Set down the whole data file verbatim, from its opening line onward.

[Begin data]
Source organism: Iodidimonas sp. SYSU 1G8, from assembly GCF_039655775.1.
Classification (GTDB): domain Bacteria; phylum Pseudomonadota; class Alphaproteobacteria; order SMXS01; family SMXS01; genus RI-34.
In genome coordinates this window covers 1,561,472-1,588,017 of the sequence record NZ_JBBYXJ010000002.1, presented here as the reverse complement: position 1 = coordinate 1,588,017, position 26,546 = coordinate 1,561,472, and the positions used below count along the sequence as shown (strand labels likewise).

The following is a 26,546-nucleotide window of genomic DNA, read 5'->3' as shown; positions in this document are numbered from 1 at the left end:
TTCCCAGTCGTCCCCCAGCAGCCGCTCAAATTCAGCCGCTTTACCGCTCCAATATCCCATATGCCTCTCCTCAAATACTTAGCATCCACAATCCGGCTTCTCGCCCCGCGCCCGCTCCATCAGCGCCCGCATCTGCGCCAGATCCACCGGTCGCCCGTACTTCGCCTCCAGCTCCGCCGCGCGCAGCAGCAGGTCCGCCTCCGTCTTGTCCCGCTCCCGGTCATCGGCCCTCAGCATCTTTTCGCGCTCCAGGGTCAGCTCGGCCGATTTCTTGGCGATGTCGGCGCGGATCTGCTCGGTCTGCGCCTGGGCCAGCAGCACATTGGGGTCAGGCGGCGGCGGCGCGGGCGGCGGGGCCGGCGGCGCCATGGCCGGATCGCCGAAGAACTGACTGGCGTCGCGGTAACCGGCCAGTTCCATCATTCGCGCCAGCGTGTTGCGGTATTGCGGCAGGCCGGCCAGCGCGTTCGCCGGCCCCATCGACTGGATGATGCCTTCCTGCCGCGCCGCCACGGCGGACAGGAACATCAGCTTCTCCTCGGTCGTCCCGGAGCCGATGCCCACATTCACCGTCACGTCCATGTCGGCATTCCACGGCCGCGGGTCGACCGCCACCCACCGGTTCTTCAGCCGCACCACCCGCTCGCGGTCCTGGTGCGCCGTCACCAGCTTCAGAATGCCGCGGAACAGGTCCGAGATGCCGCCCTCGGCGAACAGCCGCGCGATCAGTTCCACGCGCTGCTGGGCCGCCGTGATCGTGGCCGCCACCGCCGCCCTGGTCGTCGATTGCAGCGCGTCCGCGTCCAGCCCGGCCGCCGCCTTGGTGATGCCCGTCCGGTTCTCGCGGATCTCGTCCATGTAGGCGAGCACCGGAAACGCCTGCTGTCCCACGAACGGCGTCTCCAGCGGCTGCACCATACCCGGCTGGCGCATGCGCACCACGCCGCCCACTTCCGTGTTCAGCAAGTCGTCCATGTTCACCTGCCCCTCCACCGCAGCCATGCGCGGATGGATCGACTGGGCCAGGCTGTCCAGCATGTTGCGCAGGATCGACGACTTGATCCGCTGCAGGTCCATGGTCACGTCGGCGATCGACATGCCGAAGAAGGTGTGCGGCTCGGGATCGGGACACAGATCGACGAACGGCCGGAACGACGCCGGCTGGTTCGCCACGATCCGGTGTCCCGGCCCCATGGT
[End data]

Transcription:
Source organism: Iodidimonas sp. SYSU 1G8, from assembly GCF_039655775.1.
Classification (GTDB): domain Bacteria; phylum Pseudomonadota; class Alphaproteobacteria; order SMXS01; family SMXS01; genus RI-34.
In genome coordinates this window covers 1,561,472-1,588,017 of the sequence record NZ_JBBYXJ010000002.1, presented here as the reverse complement: position 1 = coordinate 1,588,017, position 26,546 = coordinate 1,561,472, and the positions used below count along the sequence as shown (strand labels likewise).

The following is a 26,546-nucleotide window of genomic DNA, read 5'->3' as shown; positions in this document are numbered from 1 at the left end:
TTCCCAGTCGTCCCCCAGCAGCCGCTCAAATTCAGCCGCTTTACCGCTCCAATATCCCATATGCCTCTCCTCAAATACTTAGCATCCACAATCCGGCTTCTCGCCCCGCGCCCGCTCCATCAGCGCCCGCATCTGCGCCAGATCCACCGGTCGCCCGTACTTCGCCTCCAGCTCCGCCGCGCGCAGCAGCAGGTCCGCCTCCGTCTTGTCCCGCTCCCGGTCATCGGCCCTCAGCATCTTTTCGCGCTCCAGGGTCAGCTCGGCCGATTTCTTGGCGATGTCGGCGCGGATCTGCTCGGTCTGCGCCTGGGCCAGCAGCACATTGGGGTCAGGCGGCGGCGGCGCGGGCGGCGGGGCCGGCGGCGCCATGGCCGGATCGCCGAAGAACTGACTGGCGTCGCGGTAACCGGCCAGTTCCATCATTCGCGCCAGCGTGTTGCGGTATTGCGGCAGGCCGGCCAGCGCGTTCGCCGGCCCCATCGACTGGATGATGCCTTCCTGCCGCGCCGCCACGGCGGACAGGAACATCAGCTTCTCCTCGGTCGTCCCGGAGCCGATGCCCACATTCACCGTCACGTCCATGTCGGCATTCCACGGCCGCGGGTCGACCGCCACCCACCGGTTCTTCAGCCGCACCACCCGCTCGCGGTCCTGGTGCGCCGTCACCAGCTTCAGAATGCCGCGGAACAGGTCCGAGATGCCGCCCTCGGCGAACAGCCGCGCGATCAGTTCCACGCGCTGCTGGGCCGCCGTGATCGTGGCCGCCACCGCCGCCCTGGTCGTCGATTGCAGCGCGTCCGCGTCCAGCCCGGCCGCCGCCTTGGTGATGCCCGTCCGGTTCTCGCGGATCTCGTCCATGTAGGCGAGCACCGGAAACGCCTGCTGTCCCACGAACGGCGTCTCCAGCGGCTGCACCATACCCGGCTGGCGCATGCGCACCACGCCGCCCACTTCCGTGTTCAGCAAGTCGTCCATGTTCACCTGCCCCTCCACCGCAGCCATGCGCGGATGGATCGACTGGGCCAGGCTGTCCAGCATGTTGCGCAGGATCGACGACTTGATCCGCTGCAGGTCCATGGTCACGTCGGCGATCGACATGCCGAAGAAGGTGTGCGGCTCGGGATCGGGACACAGATCGACGAACGGCCGGAACGACGCCGGCTGGTTCGCCACGATCCGGTGTCCCGGCCCCATGGT